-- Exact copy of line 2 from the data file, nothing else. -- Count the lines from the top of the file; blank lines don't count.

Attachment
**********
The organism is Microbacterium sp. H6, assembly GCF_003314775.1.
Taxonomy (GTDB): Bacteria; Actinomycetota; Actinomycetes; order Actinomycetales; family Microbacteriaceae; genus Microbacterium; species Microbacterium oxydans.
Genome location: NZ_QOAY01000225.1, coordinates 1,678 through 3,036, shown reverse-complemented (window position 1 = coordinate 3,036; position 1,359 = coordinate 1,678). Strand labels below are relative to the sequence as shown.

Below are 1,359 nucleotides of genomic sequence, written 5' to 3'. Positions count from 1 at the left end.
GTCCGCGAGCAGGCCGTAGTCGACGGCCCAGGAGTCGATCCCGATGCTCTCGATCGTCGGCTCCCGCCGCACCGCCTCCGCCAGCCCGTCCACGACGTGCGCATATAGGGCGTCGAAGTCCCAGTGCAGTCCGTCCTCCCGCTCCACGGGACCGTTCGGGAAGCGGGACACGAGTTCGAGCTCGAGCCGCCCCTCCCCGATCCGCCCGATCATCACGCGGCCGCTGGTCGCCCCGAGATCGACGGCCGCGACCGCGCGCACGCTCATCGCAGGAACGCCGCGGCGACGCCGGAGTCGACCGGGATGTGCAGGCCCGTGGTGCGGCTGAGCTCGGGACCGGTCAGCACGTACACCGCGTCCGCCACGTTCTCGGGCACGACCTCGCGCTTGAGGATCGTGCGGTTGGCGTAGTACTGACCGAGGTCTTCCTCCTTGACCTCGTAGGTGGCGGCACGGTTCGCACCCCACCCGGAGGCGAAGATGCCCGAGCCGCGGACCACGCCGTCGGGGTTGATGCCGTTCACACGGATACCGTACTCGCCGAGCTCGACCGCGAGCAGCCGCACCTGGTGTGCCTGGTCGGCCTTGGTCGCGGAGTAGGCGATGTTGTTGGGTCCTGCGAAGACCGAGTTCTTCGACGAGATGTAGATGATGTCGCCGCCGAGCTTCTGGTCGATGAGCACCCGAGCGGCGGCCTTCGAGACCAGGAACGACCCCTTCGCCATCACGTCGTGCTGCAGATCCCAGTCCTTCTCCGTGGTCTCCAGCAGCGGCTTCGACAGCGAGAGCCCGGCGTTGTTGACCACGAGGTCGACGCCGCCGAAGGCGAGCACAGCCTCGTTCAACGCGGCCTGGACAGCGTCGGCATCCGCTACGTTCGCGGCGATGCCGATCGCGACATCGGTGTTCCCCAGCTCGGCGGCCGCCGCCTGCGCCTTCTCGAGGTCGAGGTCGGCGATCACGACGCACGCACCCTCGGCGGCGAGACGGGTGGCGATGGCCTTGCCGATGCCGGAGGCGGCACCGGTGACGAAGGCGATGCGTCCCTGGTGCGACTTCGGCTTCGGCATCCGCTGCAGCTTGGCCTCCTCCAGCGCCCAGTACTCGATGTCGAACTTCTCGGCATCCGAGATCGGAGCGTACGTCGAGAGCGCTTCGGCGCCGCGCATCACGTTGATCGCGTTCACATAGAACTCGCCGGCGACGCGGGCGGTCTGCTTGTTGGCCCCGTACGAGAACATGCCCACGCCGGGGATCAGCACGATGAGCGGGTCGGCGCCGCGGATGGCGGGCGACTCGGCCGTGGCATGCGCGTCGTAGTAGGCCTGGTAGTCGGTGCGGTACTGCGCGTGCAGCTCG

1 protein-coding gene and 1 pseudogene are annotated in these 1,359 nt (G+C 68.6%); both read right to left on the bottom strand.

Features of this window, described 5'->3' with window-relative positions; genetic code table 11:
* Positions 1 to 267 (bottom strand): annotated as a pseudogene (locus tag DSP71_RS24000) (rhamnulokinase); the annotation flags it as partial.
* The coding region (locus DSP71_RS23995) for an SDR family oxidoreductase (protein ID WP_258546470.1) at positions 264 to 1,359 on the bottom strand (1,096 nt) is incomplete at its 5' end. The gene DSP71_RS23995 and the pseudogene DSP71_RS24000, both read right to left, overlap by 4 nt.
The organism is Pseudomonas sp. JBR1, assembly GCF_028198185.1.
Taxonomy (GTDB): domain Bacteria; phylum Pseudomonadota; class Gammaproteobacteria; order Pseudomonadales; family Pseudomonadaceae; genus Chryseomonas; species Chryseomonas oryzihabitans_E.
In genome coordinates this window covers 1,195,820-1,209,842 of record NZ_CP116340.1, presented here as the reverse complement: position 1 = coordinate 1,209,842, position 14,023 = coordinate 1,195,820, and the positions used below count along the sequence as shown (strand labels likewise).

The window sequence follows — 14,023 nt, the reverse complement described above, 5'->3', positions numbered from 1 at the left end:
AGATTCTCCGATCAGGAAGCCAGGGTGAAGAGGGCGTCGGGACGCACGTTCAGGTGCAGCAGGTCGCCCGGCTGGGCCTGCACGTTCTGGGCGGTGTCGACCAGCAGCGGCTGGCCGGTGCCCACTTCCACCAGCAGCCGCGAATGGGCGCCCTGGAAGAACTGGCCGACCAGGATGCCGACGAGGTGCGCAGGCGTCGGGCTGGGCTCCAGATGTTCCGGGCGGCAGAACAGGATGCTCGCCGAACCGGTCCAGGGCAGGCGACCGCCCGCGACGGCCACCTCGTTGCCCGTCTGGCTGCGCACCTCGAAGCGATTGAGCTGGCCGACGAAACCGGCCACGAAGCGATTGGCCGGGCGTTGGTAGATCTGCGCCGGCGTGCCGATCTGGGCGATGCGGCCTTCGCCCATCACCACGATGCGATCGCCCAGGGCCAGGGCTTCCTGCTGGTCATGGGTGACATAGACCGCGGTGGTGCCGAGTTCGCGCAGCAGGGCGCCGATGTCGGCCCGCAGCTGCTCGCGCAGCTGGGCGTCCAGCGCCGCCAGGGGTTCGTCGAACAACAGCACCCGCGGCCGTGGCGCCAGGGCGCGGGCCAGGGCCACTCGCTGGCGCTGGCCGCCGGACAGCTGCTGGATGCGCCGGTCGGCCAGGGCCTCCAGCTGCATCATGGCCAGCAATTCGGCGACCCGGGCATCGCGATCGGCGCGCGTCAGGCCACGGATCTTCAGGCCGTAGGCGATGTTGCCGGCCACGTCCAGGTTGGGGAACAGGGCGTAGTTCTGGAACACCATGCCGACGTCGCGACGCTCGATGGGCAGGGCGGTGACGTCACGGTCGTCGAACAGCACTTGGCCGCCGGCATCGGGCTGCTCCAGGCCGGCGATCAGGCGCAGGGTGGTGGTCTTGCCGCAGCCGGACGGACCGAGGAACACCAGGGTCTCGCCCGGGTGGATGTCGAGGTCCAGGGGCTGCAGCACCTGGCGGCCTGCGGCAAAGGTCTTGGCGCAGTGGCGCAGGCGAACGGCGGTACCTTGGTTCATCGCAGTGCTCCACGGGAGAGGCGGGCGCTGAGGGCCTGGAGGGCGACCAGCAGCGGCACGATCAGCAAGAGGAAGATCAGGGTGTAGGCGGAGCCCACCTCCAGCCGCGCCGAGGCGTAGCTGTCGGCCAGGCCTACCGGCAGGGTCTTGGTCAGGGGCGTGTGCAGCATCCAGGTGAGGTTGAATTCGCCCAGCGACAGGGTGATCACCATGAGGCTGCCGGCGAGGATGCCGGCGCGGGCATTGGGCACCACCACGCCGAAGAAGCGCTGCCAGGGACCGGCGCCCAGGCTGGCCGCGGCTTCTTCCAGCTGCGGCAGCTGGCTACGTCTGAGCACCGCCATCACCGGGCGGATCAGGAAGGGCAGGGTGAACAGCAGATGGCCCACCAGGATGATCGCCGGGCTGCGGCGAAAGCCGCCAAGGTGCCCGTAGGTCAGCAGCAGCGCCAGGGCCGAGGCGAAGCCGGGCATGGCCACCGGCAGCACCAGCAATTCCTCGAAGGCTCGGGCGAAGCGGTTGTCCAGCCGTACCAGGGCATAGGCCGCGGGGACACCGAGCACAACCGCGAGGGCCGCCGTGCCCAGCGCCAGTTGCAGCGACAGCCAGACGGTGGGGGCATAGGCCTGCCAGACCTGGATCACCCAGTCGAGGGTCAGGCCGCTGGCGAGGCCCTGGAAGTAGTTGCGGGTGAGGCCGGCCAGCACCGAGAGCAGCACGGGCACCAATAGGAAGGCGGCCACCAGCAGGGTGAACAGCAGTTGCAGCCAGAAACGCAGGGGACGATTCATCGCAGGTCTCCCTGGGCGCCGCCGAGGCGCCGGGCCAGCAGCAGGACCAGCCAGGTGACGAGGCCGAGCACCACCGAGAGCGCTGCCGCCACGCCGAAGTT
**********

Taxonomy (GTDB): Bacteria; Actinomycetota; Actinomycetes; order Actinomycetales; family Microbacteriaceae; genus Microbacterium; species Microbacterium oxydans.